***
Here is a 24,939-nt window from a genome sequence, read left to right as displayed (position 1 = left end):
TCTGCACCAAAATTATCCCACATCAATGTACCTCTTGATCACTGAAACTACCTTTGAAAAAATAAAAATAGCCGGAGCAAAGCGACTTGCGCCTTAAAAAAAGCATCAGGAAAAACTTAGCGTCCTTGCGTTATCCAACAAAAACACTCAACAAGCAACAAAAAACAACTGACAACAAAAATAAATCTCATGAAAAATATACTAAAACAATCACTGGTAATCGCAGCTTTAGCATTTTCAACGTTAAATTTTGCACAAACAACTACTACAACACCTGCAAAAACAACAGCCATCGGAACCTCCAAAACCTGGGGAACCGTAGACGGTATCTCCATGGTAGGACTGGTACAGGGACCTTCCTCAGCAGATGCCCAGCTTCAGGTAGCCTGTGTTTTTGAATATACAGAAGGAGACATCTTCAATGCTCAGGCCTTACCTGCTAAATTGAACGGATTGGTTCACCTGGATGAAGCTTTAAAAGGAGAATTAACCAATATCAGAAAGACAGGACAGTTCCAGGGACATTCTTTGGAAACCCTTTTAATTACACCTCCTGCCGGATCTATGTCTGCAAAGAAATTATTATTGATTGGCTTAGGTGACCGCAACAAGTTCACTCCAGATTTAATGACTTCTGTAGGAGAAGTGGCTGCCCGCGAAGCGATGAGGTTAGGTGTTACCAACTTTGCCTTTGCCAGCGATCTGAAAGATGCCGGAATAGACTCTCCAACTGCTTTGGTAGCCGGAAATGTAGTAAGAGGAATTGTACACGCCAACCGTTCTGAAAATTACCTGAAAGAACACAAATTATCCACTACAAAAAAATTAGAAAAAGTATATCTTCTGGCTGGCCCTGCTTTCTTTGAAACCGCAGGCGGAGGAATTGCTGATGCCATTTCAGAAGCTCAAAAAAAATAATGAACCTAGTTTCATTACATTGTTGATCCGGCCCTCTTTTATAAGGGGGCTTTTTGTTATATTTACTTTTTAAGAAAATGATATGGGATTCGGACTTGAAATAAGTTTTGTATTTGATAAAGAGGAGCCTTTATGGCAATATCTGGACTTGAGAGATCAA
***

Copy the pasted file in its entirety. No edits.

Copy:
Here is a 24,939-nt window from a genome sequence, read left to right as displayed (position 1 = left end):
TCTGCACCAAAATTATCCCACATCAATGTACCTCTTGATCACTGAAACTACCTTTGAAAAAATAAAAATAGCCGGAGCAAAGCGACTTGCGCCTTAAAAAAAGCATCAGGAAAAACTTAGCGTCCTTGCGTTATCCAACAAAAACACTCAACAAGCAACAAAAAACAACTGACAACAAAAATAAATCTCATGAAAAATATACTAAAACAATCACTGGTAATCGCAGCTTTAGCATTTTCAACGTTAAATTTTGCACAAACAACTACTACAACACCTGCAAAAACAACAGCCATCGGAACCTCCAAAACCTGGGGAACCGTAGACGGTATCTCCATGGTAGGACTGGTACAGGGACCTTCCTCAGCAGATGCCCAGCTTCAGGTAGCCTGTGTTTTTGAATATACAGAAGGAGACATCTTCAATGCTCAGGCCTTACCTGCTAAATTGAACGGATTGGTTCACCTGGATGAAGCTTTAAAAGGAGAATTAACCAATATCAGAAAGACAGGACAGTTCCAGGGACATTCTTTGGAAACCCTTTTAATTACACCTCCTGCCGGATCTATGTCTGCAAAGAAATTATTATTGATTGGCTTAGGTGACCGCAACAAGTTCACTCCAGATTTAATGACTTCTGTAGGAGAAGTGGCTGCCCGCGAAGCGATGAGGTTAGGTGTTACCAACTTTGCCTTTGCCAGCGATCTGAAAGATGCCGGAATAGACTCTCCAACTGCTTTGGTAGCCGGAAATGTAGTAAGAGGAATTGTACACGCCAACCGTTCTGAAAATTACCTGAAAGAACACAAATTATCCACTACAAAAAAATTAGAAAAAGTATATCTTCTGGCTGGCCCTGCTTTCTTTGAAACCGCAGGCGGAGGAATTGCTGATGCCATTTCAGAAGCTCAAAAAAAATAATGAACCTAGTTTCATTACATTGTTGATCCGGCCCTCTTTTATAAGGGGGCTTTTTGTTATATTTACTTTTTAAGAAAATGATATGGGATTCGGACTTGAAATAAGTTTTGTATTTGATAAAGAGGAGCCTTTATGGCAATATCTGGACTTGAGAGATCAA